Memory and the self in autism: A review and theoretical framework

Lind, S. E. (2010). Memory and the self in autism: A review and theoretical framework. Autism: International Journal of Research and Practice, 14(5), pp. 430-456. doi: 10.1177/1362361309358700

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Abstract

This paper reviews research on (a) autobiographical episodic and semantic memory, (b) the self-reference effect, (c) memory for the actions of self versus other (the self-enactment effect), and (d) non-autobiographical episodic memory in autism spectrum disorder (ASD), and provides a theoretical framework to account for the bi-directional relationship between memory and the self in ASD. It is argued that individuals with ASD have diminished psychological self-knowledge (as a consequence of diagnostic social and communication impairments), alongside intact physical self-knowledge, resulting in an under-elaborated self-concept. As a result, individuals with ASD show impaired autobiographical episodic memory and a reduced self-reference effect (which may each rely on psychological aspects of the self-concept) but do not show specific impairments in memory for their own rather than others’ actions (which may rely on physical aspects of the self-concept). However, it is also argued that memory impairments in ASD (e.g., in non-autobiographical episodic memory) may not be entirely accounted for in terms of self-related processes. Other factors, such as deficits in memory binding, may also play a role. Finally, it is argued that deficits in autobiographical episodic memory and future thinking may result in a diminished temporally extended self-concept in ASD.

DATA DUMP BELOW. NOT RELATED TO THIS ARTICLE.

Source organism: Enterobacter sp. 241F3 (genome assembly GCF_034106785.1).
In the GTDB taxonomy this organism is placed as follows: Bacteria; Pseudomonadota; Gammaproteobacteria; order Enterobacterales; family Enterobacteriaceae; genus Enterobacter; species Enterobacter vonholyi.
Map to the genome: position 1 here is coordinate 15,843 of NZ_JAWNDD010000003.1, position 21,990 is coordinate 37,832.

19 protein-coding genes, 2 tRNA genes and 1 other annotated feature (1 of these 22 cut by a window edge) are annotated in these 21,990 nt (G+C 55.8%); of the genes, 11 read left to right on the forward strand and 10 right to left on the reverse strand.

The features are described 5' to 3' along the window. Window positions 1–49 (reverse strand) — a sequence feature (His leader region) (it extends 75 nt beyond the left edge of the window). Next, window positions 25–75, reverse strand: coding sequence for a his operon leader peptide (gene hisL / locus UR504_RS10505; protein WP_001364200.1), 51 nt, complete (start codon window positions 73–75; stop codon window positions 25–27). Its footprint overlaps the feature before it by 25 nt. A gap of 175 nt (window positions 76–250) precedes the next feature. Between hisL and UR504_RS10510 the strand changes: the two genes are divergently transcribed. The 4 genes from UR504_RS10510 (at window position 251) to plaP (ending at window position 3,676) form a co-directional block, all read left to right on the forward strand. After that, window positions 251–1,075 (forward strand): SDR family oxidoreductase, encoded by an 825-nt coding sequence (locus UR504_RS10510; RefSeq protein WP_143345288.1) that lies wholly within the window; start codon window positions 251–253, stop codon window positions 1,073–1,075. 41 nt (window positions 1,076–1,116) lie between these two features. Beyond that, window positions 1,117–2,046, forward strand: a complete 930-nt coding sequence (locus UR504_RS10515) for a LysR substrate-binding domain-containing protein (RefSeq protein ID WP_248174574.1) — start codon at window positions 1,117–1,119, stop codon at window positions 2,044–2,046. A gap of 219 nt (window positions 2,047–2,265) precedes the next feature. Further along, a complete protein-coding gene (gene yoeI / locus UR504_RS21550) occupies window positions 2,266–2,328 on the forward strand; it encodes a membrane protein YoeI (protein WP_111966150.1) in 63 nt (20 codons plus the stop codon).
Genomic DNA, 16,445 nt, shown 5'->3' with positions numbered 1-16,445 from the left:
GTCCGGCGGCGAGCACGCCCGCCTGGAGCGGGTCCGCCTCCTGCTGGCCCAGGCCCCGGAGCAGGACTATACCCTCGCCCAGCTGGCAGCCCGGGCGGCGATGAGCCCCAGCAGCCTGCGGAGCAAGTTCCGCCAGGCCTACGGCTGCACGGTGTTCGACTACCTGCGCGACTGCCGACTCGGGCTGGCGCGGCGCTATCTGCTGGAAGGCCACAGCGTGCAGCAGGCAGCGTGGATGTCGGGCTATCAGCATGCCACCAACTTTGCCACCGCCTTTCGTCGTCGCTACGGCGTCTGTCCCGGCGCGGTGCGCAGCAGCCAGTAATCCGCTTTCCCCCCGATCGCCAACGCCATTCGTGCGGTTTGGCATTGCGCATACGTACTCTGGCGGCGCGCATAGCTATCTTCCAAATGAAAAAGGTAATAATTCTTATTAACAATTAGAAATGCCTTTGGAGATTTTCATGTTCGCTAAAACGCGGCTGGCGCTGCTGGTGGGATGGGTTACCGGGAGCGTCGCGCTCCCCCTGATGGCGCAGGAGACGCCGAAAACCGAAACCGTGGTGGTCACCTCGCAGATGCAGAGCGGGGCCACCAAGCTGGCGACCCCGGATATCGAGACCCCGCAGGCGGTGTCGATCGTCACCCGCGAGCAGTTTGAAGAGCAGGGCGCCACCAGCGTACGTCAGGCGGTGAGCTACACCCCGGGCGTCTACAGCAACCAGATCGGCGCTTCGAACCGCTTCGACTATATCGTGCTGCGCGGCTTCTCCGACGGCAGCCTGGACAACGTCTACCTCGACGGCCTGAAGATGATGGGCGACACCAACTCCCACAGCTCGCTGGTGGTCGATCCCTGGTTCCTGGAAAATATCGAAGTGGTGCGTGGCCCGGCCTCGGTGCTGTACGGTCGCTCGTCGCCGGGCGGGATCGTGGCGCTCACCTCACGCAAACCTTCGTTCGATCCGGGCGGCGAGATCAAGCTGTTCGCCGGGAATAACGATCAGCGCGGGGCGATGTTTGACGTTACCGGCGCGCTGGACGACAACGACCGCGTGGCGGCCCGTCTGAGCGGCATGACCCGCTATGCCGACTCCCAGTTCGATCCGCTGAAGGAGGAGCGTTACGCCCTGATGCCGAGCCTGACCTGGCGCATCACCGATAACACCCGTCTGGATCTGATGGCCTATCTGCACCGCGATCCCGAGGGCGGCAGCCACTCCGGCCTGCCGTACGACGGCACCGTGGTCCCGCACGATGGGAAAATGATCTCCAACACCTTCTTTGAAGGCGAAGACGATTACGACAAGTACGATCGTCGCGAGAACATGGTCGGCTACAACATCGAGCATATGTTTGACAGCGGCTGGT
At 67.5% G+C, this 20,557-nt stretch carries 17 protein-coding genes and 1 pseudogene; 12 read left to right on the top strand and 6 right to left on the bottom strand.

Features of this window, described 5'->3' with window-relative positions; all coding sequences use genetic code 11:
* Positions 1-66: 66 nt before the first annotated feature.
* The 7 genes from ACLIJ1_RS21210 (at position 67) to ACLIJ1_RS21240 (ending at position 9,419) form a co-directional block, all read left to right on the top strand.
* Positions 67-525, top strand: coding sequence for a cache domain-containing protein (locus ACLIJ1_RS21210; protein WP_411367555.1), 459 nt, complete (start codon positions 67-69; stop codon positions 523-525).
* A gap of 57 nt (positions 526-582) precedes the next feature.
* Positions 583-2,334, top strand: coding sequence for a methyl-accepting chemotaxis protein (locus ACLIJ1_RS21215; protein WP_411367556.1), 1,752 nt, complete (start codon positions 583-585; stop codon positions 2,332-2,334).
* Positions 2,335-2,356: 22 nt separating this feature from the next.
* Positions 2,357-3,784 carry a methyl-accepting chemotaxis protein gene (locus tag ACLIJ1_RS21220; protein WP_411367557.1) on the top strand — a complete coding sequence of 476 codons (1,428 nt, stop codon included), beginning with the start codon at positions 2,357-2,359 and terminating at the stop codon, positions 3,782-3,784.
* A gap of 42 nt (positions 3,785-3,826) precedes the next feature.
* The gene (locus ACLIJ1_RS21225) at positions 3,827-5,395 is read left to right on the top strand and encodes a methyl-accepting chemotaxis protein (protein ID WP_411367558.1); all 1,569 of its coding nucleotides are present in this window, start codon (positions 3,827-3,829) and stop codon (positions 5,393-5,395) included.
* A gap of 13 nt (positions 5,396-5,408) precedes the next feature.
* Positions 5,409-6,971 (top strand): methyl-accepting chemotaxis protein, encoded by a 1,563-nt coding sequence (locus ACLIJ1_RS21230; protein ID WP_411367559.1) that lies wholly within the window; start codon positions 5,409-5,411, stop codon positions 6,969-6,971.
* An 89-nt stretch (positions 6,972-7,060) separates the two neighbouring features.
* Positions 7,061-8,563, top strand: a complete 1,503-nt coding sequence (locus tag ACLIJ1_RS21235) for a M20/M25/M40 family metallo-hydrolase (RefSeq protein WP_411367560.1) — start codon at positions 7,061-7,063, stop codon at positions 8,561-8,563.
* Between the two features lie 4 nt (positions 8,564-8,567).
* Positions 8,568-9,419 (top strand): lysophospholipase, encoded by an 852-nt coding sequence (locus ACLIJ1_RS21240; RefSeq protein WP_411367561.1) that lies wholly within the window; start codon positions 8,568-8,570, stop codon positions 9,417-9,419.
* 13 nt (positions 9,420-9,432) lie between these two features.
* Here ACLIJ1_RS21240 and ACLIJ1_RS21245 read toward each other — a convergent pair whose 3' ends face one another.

Item Type: Article
Uncontrolled Keywords: Autism spectrum disorder, autobiographical memory, episodic memory, memory, self
Subjects: R Medicine > RC Internal medicine
Divisions: School of Health Sciences > Department of Language & Communication Science
URI: http://openaccess.city.ac.uk/id/eprint/2448

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